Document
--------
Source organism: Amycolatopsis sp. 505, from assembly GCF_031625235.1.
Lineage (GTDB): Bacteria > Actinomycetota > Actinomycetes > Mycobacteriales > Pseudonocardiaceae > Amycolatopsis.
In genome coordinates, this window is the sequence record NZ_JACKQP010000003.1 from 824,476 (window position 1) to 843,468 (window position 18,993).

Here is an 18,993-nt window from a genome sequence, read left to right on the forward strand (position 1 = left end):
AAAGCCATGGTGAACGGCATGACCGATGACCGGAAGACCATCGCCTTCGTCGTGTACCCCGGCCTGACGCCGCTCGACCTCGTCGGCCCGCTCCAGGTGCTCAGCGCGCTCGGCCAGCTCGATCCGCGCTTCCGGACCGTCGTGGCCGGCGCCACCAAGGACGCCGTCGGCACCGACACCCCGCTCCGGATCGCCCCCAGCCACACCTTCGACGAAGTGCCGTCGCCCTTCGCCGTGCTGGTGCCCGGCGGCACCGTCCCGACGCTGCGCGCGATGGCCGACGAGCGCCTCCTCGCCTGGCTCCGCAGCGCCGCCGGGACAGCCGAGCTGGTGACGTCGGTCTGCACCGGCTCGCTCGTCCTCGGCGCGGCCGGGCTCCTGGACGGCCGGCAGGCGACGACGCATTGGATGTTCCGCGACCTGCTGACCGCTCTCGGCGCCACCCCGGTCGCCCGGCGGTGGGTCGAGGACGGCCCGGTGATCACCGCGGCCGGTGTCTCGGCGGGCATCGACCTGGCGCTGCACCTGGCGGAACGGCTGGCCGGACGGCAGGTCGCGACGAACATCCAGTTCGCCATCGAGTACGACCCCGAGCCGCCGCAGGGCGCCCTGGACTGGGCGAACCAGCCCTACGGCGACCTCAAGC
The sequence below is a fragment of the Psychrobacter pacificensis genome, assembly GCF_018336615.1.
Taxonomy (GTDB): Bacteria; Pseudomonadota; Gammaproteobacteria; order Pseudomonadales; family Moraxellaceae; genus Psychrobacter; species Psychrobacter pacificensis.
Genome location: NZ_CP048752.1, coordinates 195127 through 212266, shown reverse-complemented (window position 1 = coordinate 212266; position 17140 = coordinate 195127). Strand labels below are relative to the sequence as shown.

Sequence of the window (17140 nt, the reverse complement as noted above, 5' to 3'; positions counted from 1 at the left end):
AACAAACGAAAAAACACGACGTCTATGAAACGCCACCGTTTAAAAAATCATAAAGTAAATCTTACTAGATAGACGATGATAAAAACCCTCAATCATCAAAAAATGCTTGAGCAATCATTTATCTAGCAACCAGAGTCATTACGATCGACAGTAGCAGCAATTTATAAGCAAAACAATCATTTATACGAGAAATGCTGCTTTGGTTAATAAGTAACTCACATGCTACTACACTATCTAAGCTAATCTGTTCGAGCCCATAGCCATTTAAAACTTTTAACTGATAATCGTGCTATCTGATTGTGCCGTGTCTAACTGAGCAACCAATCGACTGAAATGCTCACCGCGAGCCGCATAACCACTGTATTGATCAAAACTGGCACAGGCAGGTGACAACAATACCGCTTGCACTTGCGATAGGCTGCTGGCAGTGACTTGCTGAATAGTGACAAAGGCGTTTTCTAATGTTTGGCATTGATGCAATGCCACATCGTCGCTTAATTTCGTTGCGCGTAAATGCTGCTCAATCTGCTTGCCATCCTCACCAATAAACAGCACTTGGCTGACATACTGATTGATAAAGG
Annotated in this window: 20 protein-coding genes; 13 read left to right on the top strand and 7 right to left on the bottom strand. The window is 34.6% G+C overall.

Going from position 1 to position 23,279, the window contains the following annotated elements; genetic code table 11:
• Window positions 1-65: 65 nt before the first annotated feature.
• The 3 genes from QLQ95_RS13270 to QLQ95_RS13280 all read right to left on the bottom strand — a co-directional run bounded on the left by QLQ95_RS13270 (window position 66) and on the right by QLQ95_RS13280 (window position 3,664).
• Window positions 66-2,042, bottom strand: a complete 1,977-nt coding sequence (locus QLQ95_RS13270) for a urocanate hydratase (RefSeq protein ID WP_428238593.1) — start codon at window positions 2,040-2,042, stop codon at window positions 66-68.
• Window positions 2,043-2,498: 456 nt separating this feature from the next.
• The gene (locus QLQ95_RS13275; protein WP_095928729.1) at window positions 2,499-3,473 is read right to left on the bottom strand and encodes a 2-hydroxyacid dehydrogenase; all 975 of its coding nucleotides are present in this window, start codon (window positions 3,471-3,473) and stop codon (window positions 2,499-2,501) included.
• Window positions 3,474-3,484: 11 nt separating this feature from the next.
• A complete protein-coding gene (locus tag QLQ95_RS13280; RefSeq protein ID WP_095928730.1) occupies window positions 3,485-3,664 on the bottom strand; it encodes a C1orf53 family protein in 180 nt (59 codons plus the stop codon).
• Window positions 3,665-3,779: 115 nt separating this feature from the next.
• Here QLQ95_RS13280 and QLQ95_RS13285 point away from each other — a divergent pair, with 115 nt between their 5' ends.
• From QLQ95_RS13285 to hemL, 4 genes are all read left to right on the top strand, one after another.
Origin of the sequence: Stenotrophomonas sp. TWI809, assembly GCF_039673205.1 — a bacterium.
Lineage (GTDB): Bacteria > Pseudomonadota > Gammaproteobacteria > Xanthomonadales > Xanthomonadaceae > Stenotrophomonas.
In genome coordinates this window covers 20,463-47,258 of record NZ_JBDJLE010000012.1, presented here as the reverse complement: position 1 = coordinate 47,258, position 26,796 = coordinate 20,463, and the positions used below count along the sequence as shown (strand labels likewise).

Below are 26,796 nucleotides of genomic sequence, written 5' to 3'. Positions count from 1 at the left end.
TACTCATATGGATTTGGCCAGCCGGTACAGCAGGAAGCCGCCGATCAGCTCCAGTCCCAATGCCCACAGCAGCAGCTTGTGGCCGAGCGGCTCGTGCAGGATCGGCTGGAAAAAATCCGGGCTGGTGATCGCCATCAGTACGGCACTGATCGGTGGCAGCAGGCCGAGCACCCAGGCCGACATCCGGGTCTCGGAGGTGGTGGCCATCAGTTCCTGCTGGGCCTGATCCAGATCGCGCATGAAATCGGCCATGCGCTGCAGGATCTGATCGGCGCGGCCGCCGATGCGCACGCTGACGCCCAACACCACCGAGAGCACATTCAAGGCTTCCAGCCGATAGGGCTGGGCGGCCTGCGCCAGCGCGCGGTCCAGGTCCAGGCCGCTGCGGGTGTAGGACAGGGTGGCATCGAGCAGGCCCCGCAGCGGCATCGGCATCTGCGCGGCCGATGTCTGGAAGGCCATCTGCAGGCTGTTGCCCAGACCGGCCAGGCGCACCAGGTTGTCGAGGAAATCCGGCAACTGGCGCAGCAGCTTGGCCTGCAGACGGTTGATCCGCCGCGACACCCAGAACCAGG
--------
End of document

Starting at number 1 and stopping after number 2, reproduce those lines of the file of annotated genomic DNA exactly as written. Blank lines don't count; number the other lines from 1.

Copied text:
Source organism: Amycolatopsis sp. 505, from assembly GCF_031625235.1.
Lineage (GTDB): Bacteria > Actinomycetota > Actinomycetes > Mycobacteriales > Pseudonocardiaceae > Amycolatopsis.